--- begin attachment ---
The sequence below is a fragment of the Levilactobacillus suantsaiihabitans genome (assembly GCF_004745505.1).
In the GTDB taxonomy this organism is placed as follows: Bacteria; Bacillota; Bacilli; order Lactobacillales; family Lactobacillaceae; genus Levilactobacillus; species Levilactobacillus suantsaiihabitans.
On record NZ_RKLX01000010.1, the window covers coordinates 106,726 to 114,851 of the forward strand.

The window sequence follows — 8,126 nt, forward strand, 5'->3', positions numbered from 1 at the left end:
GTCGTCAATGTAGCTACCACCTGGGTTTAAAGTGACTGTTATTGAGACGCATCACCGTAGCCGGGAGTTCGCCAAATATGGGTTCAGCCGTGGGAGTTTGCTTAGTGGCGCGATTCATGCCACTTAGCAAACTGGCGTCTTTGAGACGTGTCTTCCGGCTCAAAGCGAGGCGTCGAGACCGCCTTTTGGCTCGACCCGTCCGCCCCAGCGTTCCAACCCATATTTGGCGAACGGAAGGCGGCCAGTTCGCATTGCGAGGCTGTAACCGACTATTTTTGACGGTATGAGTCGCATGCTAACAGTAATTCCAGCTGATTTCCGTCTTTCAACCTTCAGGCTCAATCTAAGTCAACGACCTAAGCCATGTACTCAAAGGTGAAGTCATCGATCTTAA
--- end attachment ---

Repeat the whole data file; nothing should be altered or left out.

The sequence below is a fragment of the Levilactobacillus suantsaiihabitans genome (assembly GCF_004745505.1).
In the GTDB taxonomy this organism is placed as follows: Bacteria; Bacillota; Bacilli; order Lactobacillales; family Lactobacillaceae; genus Levilactobacillus; species Levilactobacillus suantsaiihabitans.
On record NZ_RKLX01000010.1, the window covers coordinates 106,726 to 114,851 of the forward strand.

The window sequence follows — 8,126 nt, forward strand, 5'->3', positions numbered from 1 at the left end:
GTCGTCAATGTAGCTACCACCTGGGTTTAAAGTGACTGTTATTGAGACGCATCACCGTAGCCGGGAGTTCGCCAAATATGGGTTCAGCCGTGGGAGTTTGCTTAGTGGCGCGATTCATGCCACTTAGCAAACTGGCGTCTTTGAGACGTGTCTTCCGGCTCAAAGCGAGGCGTCGAGACCGCCTTTTGGCTCGACCCGTCCGCCCCAGCGTTCCAACCCATATTTGGCGAACGGAAGGCGGCCAGTTCGCATTGCGAGGCTGTAACCGACTATTTTTGACGGTATGAGTCGCATGCTAACAGTAATTCCAGCTGATTTCCGTCTTTCAACCTTCAGGCTCAATCTAAGTCAACGACCTAAGCCATGTACTCAAAGGTGAAGTCATCGATCTTAA